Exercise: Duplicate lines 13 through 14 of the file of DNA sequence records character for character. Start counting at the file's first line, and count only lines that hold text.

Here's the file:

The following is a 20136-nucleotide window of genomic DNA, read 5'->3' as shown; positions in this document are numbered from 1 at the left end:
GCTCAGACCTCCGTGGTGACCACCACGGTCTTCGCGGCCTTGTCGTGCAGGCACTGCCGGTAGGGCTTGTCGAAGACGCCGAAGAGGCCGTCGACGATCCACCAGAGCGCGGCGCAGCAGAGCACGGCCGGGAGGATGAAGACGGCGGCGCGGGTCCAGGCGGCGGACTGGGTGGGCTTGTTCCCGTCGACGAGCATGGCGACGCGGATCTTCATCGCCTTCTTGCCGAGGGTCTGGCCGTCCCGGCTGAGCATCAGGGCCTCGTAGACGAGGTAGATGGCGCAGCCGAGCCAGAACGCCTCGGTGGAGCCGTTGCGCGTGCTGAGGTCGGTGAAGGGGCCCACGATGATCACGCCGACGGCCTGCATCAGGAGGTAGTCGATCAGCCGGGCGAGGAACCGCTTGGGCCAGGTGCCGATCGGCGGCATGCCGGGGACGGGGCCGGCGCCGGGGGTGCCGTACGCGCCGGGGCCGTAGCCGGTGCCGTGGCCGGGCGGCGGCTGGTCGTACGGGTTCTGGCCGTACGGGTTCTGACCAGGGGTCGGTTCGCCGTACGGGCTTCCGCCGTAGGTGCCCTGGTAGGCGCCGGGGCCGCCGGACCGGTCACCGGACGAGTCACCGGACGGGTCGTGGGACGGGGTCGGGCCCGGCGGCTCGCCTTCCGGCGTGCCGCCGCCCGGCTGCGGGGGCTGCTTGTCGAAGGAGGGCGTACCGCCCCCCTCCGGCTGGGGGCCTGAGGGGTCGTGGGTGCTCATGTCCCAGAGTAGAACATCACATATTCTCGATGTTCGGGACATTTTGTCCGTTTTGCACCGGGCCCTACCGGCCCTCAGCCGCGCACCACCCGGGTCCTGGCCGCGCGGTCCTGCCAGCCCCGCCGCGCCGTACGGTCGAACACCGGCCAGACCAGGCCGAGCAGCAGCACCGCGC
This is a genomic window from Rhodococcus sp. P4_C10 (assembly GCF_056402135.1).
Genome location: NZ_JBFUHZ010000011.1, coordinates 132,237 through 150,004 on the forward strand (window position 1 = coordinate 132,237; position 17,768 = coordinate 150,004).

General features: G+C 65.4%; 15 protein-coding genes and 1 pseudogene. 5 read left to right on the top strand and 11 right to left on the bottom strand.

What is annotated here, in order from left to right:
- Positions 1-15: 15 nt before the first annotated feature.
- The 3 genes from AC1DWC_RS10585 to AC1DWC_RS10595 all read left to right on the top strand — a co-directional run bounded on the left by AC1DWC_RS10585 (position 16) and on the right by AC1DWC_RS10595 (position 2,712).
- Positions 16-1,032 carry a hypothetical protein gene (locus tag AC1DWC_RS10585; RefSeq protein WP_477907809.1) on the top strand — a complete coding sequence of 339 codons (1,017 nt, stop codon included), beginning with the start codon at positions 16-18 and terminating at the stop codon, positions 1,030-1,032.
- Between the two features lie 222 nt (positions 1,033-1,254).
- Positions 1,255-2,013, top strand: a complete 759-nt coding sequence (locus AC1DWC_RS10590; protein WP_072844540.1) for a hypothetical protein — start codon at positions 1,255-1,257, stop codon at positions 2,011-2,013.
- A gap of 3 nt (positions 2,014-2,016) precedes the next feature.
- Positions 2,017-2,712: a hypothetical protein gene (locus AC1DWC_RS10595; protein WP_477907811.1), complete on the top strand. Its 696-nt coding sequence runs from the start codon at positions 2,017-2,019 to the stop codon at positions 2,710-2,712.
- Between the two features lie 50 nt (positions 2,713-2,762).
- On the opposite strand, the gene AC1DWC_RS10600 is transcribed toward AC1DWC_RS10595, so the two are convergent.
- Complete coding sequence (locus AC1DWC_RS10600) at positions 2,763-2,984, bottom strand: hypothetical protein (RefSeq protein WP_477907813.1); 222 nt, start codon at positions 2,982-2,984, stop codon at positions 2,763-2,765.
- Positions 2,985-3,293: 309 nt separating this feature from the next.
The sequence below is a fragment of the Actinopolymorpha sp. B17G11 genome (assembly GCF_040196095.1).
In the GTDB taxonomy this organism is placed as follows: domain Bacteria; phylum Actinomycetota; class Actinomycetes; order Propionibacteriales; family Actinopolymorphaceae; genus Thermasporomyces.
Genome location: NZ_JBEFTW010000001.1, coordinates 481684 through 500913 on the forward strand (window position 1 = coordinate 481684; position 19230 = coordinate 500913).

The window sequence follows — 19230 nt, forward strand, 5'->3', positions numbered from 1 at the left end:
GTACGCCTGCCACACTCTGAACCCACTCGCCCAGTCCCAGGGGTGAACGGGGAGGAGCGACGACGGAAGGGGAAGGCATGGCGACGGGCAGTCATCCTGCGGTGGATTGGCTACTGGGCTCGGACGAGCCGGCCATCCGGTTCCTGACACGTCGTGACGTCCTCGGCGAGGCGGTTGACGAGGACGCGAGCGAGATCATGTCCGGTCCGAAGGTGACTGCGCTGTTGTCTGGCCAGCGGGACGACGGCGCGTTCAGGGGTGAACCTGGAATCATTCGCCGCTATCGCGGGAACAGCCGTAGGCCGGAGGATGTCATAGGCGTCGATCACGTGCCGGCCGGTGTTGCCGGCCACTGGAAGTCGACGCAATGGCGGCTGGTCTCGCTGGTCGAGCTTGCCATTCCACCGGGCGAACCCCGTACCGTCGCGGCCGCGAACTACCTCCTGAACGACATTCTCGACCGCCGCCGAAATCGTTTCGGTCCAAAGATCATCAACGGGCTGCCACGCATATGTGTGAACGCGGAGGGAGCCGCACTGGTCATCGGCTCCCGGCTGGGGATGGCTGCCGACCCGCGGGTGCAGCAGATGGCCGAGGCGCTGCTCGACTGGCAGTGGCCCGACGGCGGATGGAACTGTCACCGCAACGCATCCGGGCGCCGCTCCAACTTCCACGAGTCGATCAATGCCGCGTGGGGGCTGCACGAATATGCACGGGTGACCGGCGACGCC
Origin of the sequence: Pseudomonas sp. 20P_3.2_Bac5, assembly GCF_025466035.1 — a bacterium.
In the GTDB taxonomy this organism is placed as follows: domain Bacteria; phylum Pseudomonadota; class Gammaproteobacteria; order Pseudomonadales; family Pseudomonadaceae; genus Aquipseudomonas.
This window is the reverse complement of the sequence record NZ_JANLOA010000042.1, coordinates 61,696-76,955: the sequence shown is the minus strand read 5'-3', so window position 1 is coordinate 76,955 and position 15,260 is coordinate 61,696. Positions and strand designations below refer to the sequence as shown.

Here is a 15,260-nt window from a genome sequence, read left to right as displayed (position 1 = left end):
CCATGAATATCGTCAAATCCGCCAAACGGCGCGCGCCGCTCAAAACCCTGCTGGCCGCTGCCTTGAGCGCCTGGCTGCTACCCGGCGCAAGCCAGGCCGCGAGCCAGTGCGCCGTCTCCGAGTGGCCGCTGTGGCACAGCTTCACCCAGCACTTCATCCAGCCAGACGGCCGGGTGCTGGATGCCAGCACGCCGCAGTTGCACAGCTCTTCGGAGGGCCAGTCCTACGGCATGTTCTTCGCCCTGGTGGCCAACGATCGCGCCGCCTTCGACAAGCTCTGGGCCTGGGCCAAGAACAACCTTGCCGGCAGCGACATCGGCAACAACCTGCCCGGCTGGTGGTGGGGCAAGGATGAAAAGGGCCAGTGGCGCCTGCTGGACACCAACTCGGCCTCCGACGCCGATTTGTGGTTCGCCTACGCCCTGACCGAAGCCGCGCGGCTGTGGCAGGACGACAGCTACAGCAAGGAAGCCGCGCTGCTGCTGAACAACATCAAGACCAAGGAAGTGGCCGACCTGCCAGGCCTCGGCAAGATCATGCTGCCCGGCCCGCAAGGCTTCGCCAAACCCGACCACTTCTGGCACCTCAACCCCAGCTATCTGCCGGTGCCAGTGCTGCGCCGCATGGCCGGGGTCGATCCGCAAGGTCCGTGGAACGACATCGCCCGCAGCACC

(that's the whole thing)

- Positions 2,017-2,712: a hypothetical protein gene (locus AC1DWC_RS10595; protein WP_477907811.1), complete on the top strand. Its 696-nt coding sequence runs from the start codon at positions 2,017-2,019 to the stop codon at positions 2,710-2,712.
- Between the two features lie 50 nt (positions 2,713-2,762).